There's a Bob Fosse/Gwen Verdon TV Series In the Works—With the Team Behind Hamilton at the Helm
The news that Lin-Manuel Miranda, Andy Blankenbuehler and Thomas Kail are working together on a new project is almost too wonderful to handle. But the creative team behind Hamilton isn't reuniting for just any old thing: They're teaming up for a dance-centric television series about Broadway legends Bob Fosse and Gwen Verdon, and we cannot contain our excitement.
According to The Hollywood Reporter, FX has given the green light to an eight-episode limited series that will focus on the romantic and creative relationship between Fosse and Verdon, and how it transformed musical theater. Miranda is attached as an executive producer alongside Nicole Fosse (the subjects' daughter and an actress and dancer in her own right); Blankenbuehler is a co-producer (and, we hope, will be on hand for the dance sequences); Kail is slated to direct the pilot episode (written by Steven Levensen, who you might recognize from 2017 Tony Awards juggernaut Dear Evan Hansen). Michelle Williams and Sam Rockwell are set to star.
Andy Blankenbuehler performed on Broadway in Fosse before becoming the Great White Way's go-to choreographer. Photo by Rachel Papo
"Bob Fosse ignited a revolution in American dance, theater and film. But, in contrast to the well-worn myth of the visionary artist working in solitude, Fosse's work would not have been possible without Gwen Verdon, the woman who helped to mold his style—and make him a star," said Miranda, Blankenbuehler and Kail in a joint statement.
Calling this a dream team is no overstatement—Blankenbuehler spent a couple of years performing in Fosse on Broadway, and if anyone has a handle on Bob Fosse's iconic, idiosyncratic style, it's got to be Nicole Fosse.
Production is scheduled to begin this fall, as FX is aiming for a 2019 release—keep your eyes peeled for casting notices!
Lin-Manuel Miranda at work. Photo by RadicalMedia. Courtesy PBS
And in other "Lin-Manuel Miranda has zero chill" news...well, there's a lot of it.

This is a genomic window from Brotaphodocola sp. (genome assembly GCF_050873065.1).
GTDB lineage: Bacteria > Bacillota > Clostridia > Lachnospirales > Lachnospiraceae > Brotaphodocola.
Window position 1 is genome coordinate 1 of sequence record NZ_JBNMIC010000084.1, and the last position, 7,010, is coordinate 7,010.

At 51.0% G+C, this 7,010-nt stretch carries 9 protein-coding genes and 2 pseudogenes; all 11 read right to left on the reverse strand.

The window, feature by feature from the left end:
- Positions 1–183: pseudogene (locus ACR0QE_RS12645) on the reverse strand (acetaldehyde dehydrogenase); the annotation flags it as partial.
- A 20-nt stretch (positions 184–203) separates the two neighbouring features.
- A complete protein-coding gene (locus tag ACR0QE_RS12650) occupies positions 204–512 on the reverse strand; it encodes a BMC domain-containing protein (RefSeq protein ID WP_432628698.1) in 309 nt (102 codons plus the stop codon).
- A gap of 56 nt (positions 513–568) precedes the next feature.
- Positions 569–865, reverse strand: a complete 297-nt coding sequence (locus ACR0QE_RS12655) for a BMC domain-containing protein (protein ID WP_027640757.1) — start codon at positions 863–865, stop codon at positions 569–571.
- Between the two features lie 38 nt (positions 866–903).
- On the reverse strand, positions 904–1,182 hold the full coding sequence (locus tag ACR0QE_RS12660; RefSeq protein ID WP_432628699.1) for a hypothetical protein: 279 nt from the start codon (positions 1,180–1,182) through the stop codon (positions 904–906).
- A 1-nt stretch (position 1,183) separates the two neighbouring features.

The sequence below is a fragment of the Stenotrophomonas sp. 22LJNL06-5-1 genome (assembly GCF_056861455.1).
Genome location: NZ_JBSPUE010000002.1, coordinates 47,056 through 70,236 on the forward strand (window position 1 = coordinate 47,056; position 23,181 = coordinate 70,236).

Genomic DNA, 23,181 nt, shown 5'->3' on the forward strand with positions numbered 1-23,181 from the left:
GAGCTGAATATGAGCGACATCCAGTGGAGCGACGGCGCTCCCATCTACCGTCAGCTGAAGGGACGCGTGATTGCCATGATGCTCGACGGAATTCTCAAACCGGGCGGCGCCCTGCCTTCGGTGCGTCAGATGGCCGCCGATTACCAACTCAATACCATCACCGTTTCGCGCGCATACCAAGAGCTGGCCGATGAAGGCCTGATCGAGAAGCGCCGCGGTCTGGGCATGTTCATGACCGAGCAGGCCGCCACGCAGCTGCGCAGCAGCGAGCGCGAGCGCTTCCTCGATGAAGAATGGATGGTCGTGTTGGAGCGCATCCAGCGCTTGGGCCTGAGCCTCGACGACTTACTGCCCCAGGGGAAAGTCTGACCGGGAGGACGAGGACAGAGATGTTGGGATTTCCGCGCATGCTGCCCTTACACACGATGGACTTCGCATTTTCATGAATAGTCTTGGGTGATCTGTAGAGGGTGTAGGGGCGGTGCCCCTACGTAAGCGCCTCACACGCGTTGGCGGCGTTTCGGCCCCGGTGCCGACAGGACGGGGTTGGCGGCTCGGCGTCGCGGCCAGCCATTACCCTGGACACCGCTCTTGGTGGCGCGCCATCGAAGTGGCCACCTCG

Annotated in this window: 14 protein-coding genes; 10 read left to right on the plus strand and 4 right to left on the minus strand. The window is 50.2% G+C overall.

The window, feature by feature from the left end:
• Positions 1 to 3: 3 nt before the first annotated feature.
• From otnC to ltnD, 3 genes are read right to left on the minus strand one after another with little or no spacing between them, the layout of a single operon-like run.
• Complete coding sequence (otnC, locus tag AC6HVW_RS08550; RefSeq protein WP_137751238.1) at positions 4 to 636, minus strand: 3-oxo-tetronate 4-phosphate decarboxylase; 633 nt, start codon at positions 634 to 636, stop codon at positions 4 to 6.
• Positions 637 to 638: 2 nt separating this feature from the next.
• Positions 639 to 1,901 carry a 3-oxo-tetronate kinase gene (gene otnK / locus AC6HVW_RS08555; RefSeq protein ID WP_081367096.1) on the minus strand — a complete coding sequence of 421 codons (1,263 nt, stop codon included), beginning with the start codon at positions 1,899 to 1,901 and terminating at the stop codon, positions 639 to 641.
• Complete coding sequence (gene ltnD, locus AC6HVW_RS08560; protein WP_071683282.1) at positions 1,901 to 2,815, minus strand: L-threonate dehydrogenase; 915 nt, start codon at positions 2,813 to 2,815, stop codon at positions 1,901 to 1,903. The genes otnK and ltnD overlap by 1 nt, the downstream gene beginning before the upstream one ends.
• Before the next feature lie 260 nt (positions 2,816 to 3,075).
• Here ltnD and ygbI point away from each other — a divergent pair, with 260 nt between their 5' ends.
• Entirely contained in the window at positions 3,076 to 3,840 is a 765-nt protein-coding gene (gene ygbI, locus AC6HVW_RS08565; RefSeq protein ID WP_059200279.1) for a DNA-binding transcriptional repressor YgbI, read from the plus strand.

This morning, it was announced that the creators of Hamilton—Miranda, Blankenbuehler, Kail and music director Alex Lacamoire—are getting a special Kennedy Center Honor "as trailblazing creators of a transformative work that defies category." No big deal.
It was also recently announced that Miranda will be making his directorial debut with a film adaptation of Tick, Tick...Boom!, a musical by Jonathan Larson (of RENT fame) in which Miranda starred opposite
Aaron Burr Leslie Odom, Jr. in 2014 for a New York City Center Encores! production. The Wall Street Journal reported yesterday that bidding is underway for the rights to a filming of Hamilton made in 2016, before Miranda left the titular role, and might be on screens as early as 2020. (And we didn't even mention that Miranda is publishing a book of his famed good morning/goodnight tweets, or his announcement that the proceeds from the upcoming Puerto Rico Hamilton performances will be donated to arts organizations in the territory, or this fantastic interview he gave "TODAY," or his latest Emmy nomination, or...)
- How They Met | The Verdon Fosse Legacy LLC ›
- Gwen Verdon, Redhead Who High-Kicked Her Way to Stardom ... ›
- Bob Fosse and Gwen Verdon in Damn Yankees - Who's Got the ... ›
- Bob Fosse | Biography, Musicals, Movies, & Facts | Britannica.com ›
- FX Orders Bob Fosse/Gwen Verdon Limited Series Starring Michelle ... ›